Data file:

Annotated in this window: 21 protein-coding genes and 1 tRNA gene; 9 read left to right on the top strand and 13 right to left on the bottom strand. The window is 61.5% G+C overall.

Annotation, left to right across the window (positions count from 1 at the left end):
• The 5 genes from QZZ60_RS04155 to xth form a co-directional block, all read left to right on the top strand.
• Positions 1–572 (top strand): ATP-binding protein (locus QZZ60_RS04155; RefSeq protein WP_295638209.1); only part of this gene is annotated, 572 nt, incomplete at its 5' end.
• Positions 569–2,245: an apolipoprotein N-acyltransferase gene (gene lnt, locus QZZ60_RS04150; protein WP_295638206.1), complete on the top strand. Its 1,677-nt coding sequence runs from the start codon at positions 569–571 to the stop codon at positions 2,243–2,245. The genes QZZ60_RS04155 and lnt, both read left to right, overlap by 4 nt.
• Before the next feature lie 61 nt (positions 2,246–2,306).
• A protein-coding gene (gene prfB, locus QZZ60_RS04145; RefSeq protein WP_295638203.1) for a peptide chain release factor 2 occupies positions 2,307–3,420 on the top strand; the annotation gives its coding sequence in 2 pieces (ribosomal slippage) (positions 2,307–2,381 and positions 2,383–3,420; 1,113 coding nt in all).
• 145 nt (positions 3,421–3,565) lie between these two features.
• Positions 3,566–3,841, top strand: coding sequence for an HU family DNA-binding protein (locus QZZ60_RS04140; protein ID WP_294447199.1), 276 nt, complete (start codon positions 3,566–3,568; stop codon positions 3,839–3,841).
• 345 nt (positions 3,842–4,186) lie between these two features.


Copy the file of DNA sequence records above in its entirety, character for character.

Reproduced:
Annotated in this window: 21 protein-coding genes and 1 tRNA gene; 9 read left to right on the top strand and 13 right to left on the bottom strand. The window is 61.5% G+C overall.

Annotation, left to right across the window (positions count from 1 at the left end):
• The 5 genes from QZZ60_RS04155 to xth form a co-directional block, all read left to right on the top strand.
• Positions 1–572 (top strand): ATP-binding protein (locus QZZ60_RS04155; RefSeq protein WP_295638209.1); only part of this gene is annotated, 572 nt, incomplete at its 5' end.
• Positions 569–2,245: an apolipoprotein N-acyltransferase gene (gene lnt, locus QZZ60_RS04150; protein WP_295638206.1), complete on the top strand. Its 1,677-nt coding sequence runs from the start codon at positions 569–571 to the stop codon at positions 2,243–2,245. The genes QZZ60_RS04155 and lnt, both read left to right, overlap by 4 nt.
• Before the next feature lie 61 nt (positions 2,246–2,306).
• A protein-coding gene (gene prfB, locus QZZ60_RS04145; RefSeq protein WP_295638203.1) for a peptide chain release factor 2 occupies positions 2,307–3,420 on the top strand; the annotation gives its coding sequence in 2 pieces (ribosomal slippage) (positions 2,307–2,381 and positions 2,383–3,420; 1,113 coding nt in all).
• 145 nt (positions 3,421–3,565) lie between these two features.
• Positions 3,566–3,841, top strand: coding sequence for an HU family DNA-binding protein (locus QZZ60_RS04140; protein ID WP_294447199.1), 276 nt, complete (start codon positions 3,566–3,568; stop codon positions 3,839–3,841).
• 345 nt (positions 3,842–4,186) lie between these two features.